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A tetrapylon (Greek: Τετράπυλον, "four gates") or "quadrifrons" (Latin "four fronts") is an ancient type of Roman monument of cubic shape, with a gate on each of the four sides: generally it was built on a crossroads.

A tetrapylon (Greek: Τετράπυλον, "four gates") or "quadrifrons" (Latin "four fronts") is an ancient type of Roman monument of cubic shape, with a gate on each of the four sides: generally it was built on a crossroads.

Palmyra was an ancient Semitic city, located in Syria. Dating back to the Neolitic, Palmyra was first attested in the early second millennium BC, as an oasis and a caravan stop for travelers crossing the Syrian desert. The city is mentioned in the Hebrew. By the second century AD, Palmyra became an important city and was engaged in the protection of the Roman east.

Palmyra was an ancient Semitic city, located in Syria. Dating back to the Neolitic, Palmyra was first attested in the early second millennium BC, as an oasis and a caravan stop for travelers crossing the Syrian desert. The city is mentioned in the Hebrew. By the second century AD, Palmyra became an important city and was engaged in the protection of the Roman east.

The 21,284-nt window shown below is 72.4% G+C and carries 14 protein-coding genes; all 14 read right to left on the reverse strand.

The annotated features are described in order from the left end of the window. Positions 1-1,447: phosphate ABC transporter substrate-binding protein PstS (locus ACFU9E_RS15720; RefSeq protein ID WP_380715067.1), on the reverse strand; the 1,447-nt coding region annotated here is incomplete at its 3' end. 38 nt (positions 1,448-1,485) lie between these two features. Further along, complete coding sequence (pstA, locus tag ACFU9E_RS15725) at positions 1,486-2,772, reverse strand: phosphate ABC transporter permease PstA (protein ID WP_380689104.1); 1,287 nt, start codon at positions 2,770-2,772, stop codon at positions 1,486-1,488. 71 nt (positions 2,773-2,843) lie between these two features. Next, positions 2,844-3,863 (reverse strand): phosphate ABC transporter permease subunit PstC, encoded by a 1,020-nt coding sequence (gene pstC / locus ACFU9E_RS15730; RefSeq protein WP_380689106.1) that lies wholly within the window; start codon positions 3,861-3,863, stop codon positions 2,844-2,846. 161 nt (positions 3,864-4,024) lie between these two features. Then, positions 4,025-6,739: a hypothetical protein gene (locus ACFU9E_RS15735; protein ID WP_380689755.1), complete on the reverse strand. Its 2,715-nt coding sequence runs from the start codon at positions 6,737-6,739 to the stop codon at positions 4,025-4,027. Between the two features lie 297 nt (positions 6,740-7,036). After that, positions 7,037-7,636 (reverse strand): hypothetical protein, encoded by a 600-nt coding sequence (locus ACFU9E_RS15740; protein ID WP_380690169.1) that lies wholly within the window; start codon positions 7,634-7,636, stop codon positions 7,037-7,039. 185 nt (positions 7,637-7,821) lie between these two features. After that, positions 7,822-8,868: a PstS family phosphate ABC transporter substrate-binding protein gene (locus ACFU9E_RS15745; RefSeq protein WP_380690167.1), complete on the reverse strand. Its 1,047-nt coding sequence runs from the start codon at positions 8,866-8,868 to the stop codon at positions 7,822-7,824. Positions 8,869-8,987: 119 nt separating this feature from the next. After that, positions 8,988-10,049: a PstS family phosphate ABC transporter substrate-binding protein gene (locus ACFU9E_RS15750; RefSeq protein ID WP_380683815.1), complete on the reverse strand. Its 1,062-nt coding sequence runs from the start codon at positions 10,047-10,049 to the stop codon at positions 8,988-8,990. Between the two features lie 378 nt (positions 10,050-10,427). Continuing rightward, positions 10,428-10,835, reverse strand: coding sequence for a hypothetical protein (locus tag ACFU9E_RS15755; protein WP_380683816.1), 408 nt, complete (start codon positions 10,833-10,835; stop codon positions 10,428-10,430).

Columns, Palmyra Syria

Columns, Palmyra Syria

Ruins of Palmyra, Syria.

Ruins of Palmyra, Syria.

Roman Ruins.  Palmyra, SYRIA.

Roman Ruins. Palmyra, SYRIA.

Aphrodisias tetrapylon 2009 04 27.jpg

Aphrodisias tetrapylon 2009 04 27.jpg

Temple of Bel, Palmyra, Syria | geneward2

Temple of Bel, Palmyra, Syria | geneward2

Apamea, Syria.  Apamea is especially distinguished for its high walls and the main thoroughfare surrounded by columns with twisted fluting. The street, known as the Cardo Maximus to the Romans, is 1.85 km long and 87 meters wide, running directly from north to south.

Apamea, Syria. Apamea is especially distinguished for its high walls and the main thoroughfare surrounded by columns with twisted fluting. The street, known as the Cardo Maximus to the Romans, is 1.85 km long and 87 meters wide, running directly from north to south.

Islamic State 'Will Not Destroy' Palmyra Ruins in Syria - http://gazettereview.com/2015/05/islamic-state-will-not-destroy-palmyra-ruins-in-syria/

Islamic State 'Will Not Destroy' Palmyra Ruins in Syria - http://gazettereview.com/2015/05/islamic-state-will-not-destroy-palmyra-ruins-in-syria/

Arch of Triumph [now destroyed] Palmyra, Syria

Arch of Triumph [now destroyed] Palmyra, Syria

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